Due to international conventions, most arbitration decisions cannot be challenged except in very specific and limited circumstances. As such, the parties involved do not have to face a lengthy and costly appeal. Situations where a state might refuse to enforce an arbitration award include where:
- One or both of the parties involved were incapacitated
- The proper process was not followed
- The arbitrators were different to those agreed
- The award does not fall under the agreed scope of the arbitration agreement
- The award cannot be met under the law of the legal seat
- The award would conflict with public policy.
Ease of enforcement is another crucial advantage of arbitration. Indeed, the certainty given by arbitration often makes it the avenue of choice for international contract disputes. However, to ensure the arbitration decision is enforced correctly, the chosen seat must have ratified the New York Convention. Over 160 countries are bound by this international treaty which ensures the reciprocal enforcement of arbitration awards. Some seats are better than others regarding their obligations under the Convention. Our legal experts can advise you on the best seat for your international arbitration to ensure your decision is upheld.
Arbitration tends to be a more straightforward process than going to court. The parties agree to the rules in advance, so everyone understands what will happen and when.
When should provision for arbitration be made?
In an increasingly regulated world, commercial disputes are often unavoidable. Different jurisdictions can make conflicts particularly challenging, especially where complex issues are involved. As such, while international arbitration is something businesses may look at after a dispute arises, it makes more sense to be prepared.
One of the most interesting differences between arbitration and other forms of dispute resolution is that companies often agree on the arbitration process when a contract is entered into and long before a dispute happens. This is a best-practice approach to dispute resolution as, at this stage, both parties tend to be more open to agreement.
An agreement to arbitrate is usually done by inserting a clause into the principal contract between parties. This clause will establish an obligation to resolve any disputes arising out of, or in connection with, the contract via arbitration. The clause might even set the seat, language, number of arbitrators and the procedural rules to govern any future award.
At Summit law, we believe businesses should consider international arbitration every time they enter a contract with an overseas company. Where required, we draft expert and effective arbitration clauses to give our clients peace of mind should a dispute arise.
What is the importance of international arbitration?
International arbitration is vitally important as it empowers parties from different countries – with different languages, legal systems, and cultures – to settle their disputes in a final and binding way. That’s in addition to all the other benefits already set out in this guide. And, unlike domestic court judgments, international arbitration awards can be applied across the globe.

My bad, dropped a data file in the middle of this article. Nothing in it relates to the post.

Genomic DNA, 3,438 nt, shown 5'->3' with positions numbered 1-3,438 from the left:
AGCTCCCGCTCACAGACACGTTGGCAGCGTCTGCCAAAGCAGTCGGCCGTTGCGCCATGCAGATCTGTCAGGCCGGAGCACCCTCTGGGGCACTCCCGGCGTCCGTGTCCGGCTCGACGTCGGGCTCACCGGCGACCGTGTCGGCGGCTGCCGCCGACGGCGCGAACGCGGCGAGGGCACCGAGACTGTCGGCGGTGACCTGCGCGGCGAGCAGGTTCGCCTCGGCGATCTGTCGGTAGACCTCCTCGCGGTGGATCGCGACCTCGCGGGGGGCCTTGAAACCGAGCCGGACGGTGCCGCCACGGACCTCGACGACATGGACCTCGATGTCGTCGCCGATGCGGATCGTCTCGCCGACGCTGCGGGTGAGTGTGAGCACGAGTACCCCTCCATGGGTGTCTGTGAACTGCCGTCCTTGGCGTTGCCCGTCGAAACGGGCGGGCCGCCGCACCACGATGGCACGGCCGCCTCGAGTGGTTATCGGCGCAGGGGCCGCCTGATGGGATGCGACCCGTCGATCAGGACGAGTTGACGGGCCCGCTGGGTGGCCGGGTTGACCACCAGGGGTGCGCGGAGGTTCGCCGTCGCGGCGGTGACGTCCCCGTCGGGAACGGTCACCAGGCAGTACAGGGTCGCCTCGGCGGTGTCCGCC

In a worldwide marketplace, with companies doing business across the globe, international arbitration has never been more critical. So it’s no surprise that its popularity has grown with globalisation.
The ICC International Court of Arbitration recorded a total of 946 new arbitration cases in 2020 – the highest number of cases registered since 2016, when a complex cluster of small disputes effectuated a marked increase in the statistics.
How does arbitration work?
Alternative Dispute Resolution (ADR)
Arbitration can be described as a form of ADR. Another method of ADR includes mediation, where parties meet in a neutral location with an unbiased third party known as a mediator to negotiate a settlement. Mediation can be useful as it focuses parties’ minds, allows them to be involved in negotiating their own agreement, and can save a huge amount of time and cost for everyone involved. However, with mediation, both parties must come to an agreement, and mediators cannot order the other side to disclose documents. In addition, mediation is a non-binding form of ADR unless formalised by the court.
On the other hand, arbitration sees impartial arbitrator(s) make a final and binding decision to settle a business dispute. As such, arbitration is a very effective alternative to litigation when you want to resolve a dispute for good without involving the court.
Institutional or ad hoc arbitration?
There are two kinds of arbitration – institutional and ad hoc.
With institutional arbitration, the parties follow the rules of a specific institution, for example the ICC, LCIA, DIAC or DIFC. The institution can be set in a pre-agreed arbitration clause or later when a dispute arises and no such clause exists. The appointed institution will administer the arbitration according to set rules and procedures.
Ad hoc arbitration is not administered by an institution. Instead, the parties involved establish the number of arbitrators, who these arbitrators are, the applicable law and procedures, etc. Ad hoc proceedings tend to be flexible, quicker, and less expensive than institutional proceedings. However, even in the ad-hoc process, the parties can still appoint a qualified arbitrator from one of these institutions (known as an appointing authority). The parties may also appoint a relevant institution to administer their arbitration under established rules (e.g. The United Nations Commission on International Trade Law (UNICITRAL) Arbitration Rules).
Typical steps for international arbitration